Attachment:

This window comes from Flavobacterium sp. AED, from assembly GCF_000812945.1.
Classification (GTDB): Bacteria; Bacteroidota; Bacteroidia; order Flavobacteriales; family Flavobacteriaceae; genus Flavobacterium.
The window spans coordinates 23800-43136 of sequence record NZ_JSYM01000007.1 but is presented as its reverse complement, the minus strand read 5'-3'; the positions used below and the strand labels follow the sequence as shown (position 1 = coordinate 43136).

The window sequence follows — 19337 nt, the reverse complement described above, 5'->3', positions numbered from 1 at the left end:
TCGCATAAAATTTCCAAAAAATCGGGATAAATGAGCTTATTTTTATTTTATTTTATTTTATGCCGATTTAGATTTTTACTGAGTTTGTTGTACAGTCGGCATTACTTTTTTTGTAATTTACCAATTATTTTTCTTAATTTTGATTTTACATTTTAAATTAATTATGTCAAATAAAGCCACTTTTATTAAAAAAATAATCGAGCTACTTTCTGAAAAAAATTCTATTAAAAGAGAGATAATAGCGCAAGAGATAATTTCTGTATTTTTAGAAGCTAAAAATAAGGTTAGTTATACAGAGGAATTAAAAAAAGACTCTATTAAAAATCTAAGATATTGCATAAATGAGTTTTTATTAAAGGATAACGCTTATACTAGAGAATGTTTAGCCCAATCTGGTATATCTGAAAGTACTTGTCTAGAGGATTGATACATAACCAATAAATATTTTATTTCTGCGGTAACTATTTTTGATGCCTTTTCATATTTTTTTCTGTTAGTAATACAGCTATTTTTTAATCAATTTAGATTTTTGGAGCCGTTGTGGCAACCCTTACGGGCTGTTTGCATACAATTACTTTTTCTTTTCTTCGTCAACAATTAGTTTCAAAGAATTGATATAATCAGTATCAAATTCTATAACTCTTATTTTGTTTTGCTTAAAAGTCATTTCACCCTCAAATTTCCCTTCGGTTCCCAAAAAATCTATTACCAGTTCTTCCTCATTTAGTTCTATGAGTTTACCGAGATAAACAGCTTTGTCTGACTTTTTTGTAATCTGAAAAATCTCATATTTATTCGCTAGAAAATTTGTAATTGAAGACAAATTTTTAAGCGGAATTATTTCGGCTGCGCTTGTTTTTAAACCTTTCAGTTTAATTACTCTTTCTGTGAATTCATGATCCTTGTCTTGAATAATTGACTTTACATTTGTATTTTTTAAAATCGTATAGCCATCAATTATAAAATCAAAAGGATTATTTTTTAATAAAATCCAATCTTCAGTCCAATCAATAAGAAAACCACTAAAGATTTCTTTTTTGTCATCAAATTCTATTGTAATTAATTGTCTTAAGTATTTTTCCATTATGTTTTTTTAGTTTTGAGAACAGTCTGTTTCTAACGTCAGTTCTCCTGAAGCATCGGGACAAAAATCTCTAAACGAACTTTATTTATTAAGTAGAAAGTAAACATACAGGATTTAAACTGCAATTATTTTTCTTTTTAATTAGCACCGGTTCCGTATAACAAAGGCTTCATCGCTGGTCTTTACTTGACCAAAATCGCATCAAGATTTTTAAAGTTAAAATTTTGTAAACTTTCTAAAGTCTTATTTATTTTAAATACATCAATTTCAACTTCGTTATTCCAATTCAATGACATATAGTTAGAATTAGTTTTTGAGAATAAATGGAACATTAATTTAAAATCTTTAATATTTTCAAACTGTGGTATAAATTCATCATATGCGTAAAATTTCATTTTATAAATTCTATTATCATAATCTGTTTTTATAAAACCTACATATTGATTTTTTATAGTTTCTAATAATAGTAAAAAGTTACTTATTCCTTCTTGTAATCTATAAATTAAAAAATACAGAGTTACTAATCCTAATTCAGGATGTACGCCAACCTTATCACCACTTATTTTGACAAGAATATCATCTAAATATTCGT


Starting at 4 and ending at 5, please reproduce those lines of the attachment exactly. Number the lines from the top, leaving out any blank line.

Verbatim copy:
The window sequence follows — 19337 nt, the reverse complement described above, 5'->3', positions numbered from 1 at the left end:
TCGCATAAAATTTCCAAAAAATCGGGATAAATGAGCTTATTTTTATTTTATTTTATTTTATGCCGATTTAGATTTTTACTGAGTTTGTTGTACAGTCGGCATTACTTTTTTTGTAATTTACCAATTATTTTTCTTAATTTTGATTTTACATTTTAAATTAATTATGTCAAATAAAGCCACTTTTATTAAAAAAATAATCGAGCTACTTTCTGAAAAAAATTCTATTAAAAGAGAGATAATAGCGCAAGAGATAATTTCTGTATTTTTAGAAGCTAAAAATAAGGTTAGTTATACAGAGGAATTAAAAAAAGACTCTATTAAAAATCTAAGATATTGCATAAATGAGTTTTTATTAAAGGATAACGCTTATACTAGAGAATGTTTAGCCCAATCTGGTATATCTGAAAGTACTTGTCTAGAGGATTGATACATAACCAATAAATATTTTATTTCTGCGGTAACTATTTTTGATGCCTTTTCATATTTTTTTCTGTTAGTAATACAGCTATTTTTTAATCAATTTAGATTTTTGGAGCCGTTGTGGCAACCCTTACGGGCTGTTTGCATACAATTACTTTTTCTTTTCTTCGTCAACAATTAGTTTCAAAGAATTGATATAATCAGTATCAAATTCTATAACTCTTATTTTGTTTTGCTTAAAAGTCATTTCACCCTCAAATTTCCCTTCGGTTCCCAAAAAATCTATTACCAGTTCTTCCTCATTTAGTTCTATGAGTTTACCGAGATAAACAGCTTTGTCTGACTTTTTTGTAATCTGAAAAATCTCATATTTATTCGCTAGAAAATTTGTAATTGAAGACAAATTTTTAAGCGGAATTATTTCGGCTGCGCTTGTTTTTAAACCTTTCAGTTTAATTACTCTTTCTGTGAATTCATGATCCTTGTCTTGAATAATTGACTTTACATTTGTATTTTTTAAAATCGTATAGCCATCAATTATAAAATCAAAAGGATTATTTTTTAATAAAATCCAATCTTCAGTCCAATCAATAAGAAAACCACTAAAGATTTCTTTTTTGTCATCAAATTCTATTGTAATTAATTGTCTTAAGTATTTTTCCATTATGTTTTTTTAGTTTTGAGAACAGTCTGTTTCTAACGTCAGTTCTCCTGAAGCATCGGGACAAAAATCTCTAAACGAACTTTATTTATTAAGTAGAAAGTAAACATACAGGATTTAAACTGCAATTATTTTTCTTTTTAATTAGCACCGGTTCCGTATAACAAAGGCTTCATCGCTGGTCTTTACTTGACCAAAATCGCATCAAGATTTTTAAAGTTAAAATTTTGTAAACTTTCTAAAGTCTTATTTATTTTAAATACATCAATTTCAACTTCGTTATTCCAATTCAATGACATATAGTTAGAATTAGTTTTTGAGAATAAATGGAACATTAATTTAAAATCTTTAATATTTTCAAACTGTGGTATAAATTCATCATATGCGTAAAATTTCATTTTATAAATTCTATTATCATAATCTGTTTTTATAAAACCTACATATTGATTTTTTATAGTTTCTAATAATAGTAAAAAGTTACTTATTCCTTCTTGTAATCTATAAATTAAAAAATACAGAGTTACTAATCCTAATTCAGGATGTACGCCAACCTTATCACCACTTATTTTGACAAGAATATCATCTAAATATTCGT